Being a child raised on heavy metal, the opportunity to see Black Sabbath in their full original form was extraordinary. They resurrected their magic and musico-chemical components specially for Ozzfest in 2004. Tony Iommi, Geezer Butler, Bill Ward, and of course, Ozzy Osbourne, all took the stage to play some of the greatest songs ever made in the history of rock.
The band was infamous in the 70’s for dealing with occult themes and black magick. The (solo) Ozzy Osbourne song, “Mr. Crowley,” was an ode to one of the most notorious dark mystics in history, Aleister Crowley. Crowley was thought to be a Satanist by some, and he outwardly expressed allegiance to the devil multiple times. The Black Sabbath song “N.I.B.” includes the infamous line, “my name is Lucifer/please take my hand.” The album Sabbath Bloody Sabbath includes images of 666, demonic figures, and death. (We must mention that this album cover was created by Drew Struzan, famous for movie posters that include E.T., Harry Potter and the Sorceror’s Stone, Blade Runner, the Goonies, Indiana Jones and the Kingdom of the Crystal Skull, and dozens more.)
It’s no secret that Black Sabbath indulged in the folklore of witchcraft and dark magic. What happened on July 14, however, went way beyond rock and roll contrivances.
Ozzfest took place at Jones Beach Auditorium in Wantagh, NY. This is an open venue with no walls, ceiling or dome. It’s a beautiful auditorium that sits on the Long Island Sound coast. The forecast for the day was clear skies and 0% chance precipitation.
The crowd was a heterogeneous mixture of old classic rock hippies, young metal-heads, 80’s-era headbangers then losing their hair, and Gothic misfits. Some fans were seriously devoted to the art of witchcraft, wearing amulets and exhibiting mudras (cosmic hand signals) while on the line for the bathroom. Inside the bathroom, stoned eccentrics were tattooed with pentagrams. Many dismissed this as signs of crazy burnouts who took enthusiasm for metal a little too far.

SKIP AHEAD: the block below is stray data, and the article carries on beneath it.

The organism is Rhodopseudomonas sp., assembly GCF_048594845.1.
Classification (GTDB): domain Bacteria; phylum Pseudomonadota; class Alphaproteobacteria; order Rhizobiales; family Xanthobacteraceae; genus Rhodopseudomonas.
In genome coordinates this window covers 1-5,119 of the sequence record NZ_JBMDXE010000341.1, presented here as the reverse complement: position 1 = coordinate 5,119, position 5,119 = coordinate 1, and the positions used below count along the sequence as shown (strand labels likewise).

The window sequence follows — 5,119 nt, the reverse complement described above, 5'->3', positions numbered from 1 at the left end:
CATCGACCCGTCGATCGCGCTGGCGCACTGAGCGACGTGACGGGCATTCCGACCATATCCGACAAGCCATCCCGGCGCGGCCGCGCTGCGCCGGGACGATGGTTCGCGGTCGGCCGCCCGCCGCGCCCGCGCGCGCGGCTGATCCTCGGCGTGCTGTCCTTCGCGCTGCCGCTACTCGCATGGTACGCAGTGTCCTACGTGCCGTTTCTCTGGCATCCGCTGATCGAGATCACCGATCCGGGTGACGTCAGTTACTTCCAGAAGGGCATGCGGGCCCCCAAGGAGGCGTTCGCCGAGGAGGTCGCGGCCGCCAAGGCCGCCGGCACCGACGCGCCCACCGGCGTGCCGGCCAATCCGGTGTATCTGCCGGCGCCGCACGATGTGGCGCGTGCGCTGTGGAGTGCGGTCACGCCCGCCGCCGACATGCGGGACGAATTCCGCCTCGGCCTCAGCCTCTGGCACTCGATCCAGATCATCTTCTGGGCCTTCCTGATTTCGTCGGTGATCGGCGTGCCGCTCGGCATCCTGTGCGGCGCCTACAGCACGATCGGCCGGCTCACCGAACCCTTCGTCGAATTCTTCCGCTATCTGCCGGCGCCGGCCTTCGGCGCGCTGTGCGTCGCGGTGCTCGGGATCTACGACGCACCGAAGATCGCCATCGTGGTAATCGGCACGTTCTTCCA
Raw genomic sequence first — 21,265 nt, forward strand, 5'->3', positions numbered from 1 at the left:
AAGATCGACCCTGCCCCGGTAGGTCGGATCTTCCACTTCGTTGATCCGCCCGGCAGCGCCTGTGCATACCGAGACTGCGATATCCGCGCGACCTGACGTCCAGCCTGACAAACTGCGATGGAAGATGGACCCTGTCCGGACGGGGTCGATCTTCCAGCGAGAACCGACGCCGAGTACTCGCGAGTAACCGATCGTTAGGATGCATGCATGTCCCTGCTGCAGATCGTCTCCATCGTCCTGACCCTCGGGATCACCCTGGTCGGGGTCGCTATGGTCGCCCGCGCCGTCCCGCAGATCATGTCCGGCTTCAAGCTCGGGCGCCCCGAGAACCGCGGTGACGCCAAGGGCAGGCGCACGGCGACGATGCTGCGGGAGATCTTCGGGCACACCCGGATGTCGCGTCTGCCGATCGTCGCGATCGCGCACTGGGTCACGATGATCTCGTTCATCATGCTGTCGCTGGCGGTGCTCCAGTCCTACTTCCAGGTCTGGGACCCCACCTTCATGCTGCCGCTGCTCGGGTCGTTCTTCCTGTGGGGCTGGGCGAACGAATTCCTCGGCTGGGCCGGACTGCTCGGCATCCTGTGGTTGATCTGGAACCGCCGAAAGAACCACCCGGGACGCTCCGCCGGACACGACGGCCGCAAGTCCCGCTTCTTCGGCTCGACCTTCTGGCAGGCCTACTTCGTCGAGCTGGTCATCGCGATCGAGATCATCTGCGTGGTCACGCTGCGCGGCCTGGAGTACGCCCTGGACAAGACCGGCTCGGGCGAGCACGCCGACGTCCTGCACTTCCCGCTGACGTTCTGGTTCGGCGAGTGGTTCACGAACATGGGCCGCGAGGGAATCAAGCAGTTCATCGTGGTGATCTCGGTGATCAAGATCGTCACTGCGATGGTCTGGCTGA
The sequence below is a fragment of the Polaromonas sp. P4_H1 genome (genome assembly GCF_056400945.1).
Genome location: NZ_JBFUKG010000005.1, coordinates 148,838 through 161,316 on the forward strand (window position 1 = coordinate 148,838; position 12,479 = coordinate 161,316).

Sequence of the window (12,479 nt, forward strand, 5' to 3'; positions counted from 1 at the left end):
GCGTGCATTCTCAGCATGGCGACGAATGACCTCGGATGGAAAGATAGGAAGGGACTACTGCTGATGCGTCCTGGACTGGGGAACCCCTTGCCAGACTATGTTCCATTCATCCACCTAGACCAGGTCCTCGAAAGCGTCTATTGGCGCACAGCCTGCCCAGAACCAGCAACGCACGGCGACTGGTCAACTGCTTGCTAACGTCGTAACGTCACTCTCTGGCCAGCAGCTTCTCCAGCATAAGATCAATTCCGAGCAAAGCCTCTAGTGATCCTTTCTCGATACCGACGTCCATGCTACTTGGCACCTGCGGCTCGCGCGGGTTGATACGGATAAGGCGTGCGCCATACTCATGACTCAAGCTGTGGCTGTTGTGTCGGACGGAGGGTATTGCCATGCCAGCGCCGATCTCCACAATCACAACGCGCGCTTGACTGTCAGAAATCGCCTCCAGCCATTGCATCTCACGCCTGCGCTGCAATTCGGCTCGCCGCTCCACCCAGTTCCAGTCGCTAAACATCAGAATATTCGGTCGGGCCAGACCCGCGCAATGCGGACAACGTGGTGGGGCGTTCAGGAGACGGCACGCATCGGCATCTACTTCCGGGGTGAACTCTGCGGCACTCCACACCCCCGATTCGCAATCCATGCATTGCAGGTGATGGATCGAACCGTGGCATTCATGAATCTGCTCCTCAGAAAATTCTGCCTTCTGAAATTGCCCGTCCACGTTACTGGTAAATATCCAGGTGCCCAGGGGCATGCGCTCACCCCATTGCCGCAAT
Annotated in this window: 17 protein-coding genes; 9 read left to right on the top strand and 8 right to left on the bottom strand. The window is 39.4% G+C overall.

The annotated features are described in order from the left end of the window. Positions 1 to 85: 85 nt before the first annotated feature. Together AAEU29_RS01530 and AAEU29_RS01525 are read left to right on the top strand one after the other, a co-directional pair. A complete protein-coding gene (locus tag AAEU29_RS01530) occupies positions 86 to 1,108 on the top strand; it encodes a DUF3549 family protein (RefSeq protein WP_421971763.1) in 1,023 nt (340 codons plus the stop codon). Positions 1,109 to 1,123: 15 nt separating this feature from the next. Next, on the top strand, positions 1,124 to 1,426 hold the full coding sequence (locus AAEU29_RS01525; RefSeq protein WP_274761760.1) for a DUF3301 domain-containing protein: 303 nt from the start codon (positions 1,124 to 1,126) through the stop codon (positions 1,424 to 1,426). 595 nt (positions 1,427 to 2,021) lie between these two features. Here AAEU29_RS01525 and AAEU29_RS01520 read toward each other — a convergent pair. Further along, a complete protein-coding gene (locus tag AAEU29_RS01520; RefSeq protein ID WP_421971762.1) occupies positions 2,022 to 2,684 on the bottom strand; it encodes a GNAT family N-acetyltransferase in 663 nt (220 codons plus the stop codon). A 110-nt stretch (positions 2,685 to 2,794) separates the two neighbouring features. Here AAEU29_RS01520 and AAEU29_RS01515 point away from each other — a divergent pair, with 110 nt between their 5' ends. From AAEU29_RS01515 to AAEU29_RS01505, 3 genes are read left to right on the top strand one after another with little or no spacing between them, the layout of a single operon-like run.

As Black Sabbath took to the stage, the scent of cannabis filled the air. They played fan favorites including “Sweet Leaf,” and “Fairies Wear Boots.” Then came the time for one of the darkest compositions in their catalog, the self-titled song “Black Sabbath.”
The song “Black Sabbath” functions on a repeating diminished chord. The diminished chord is built by stacking two tritones (diminished perfect fifths). The tritone is also known as the “devil’s chord,” and thought to summon the image of Baphomet (Satan) himself. The lyrics of the song deal with a individual performing a black magick ritual, summoning the devil, and damning his own soul. The composition is saturated with tension and dissonance.
As the band broke into this number, something odd happened. Drops of rain began to fall all around us. The sky was already dark by the coming of nightfall. The crack of thunder broke out above the bay. A light storm formed directly over Jones Beach Auditorium.
Ozzy seemed unfazed by this, as if it were an expected part of the performance routine. He did acknowledge it, however, as a way to get the crowd going wild. The rainfall never progressed to anything other than a mild shower. The song ended, concluding its lyrical screams and hard-hitting guitar solos. The crowd jeered in amazement.
It’s at this point that some of you may say, “Okay it rained. So what?” If you don’t believe in dark magic or witchcraft, here’s why it’s significant: no other band would have made this a memory. It can rain at any concert, and the typical reaction would be “oh shit, it’s raining.” But Black Sabbath is strikingly unique and evocative. The allure of horror and magical occurrences are both elements that affect nearly all human beings. Black Sabbath harnessed this in a way that is unspeakable and ineffable. When it storms at the exact same time the song “Black Sabbath” begins to sound, you are taken in to a rock and roll experience that may never be re-created.
Some may actually believe that this was the pleasing of a dark master who controls all weather and elements. Maybe the ink pentagrams and sun adorations caused a cosmic force to alter the events of July 14, 2004. Some attendees did seem to defy the laws of typical consciousness.
Whatever you believe in, the point stands that this was a remarkable experience. Black Sabbath is broken up now, and I am not putting odds on Ozzy Osbourne living much longer of a life (though he’s defied all expectations so far). If there ever is the chance to see them perform again, be sure to recite an incantation directed at the ancient Egyptian deities to summon you some money for a ticket.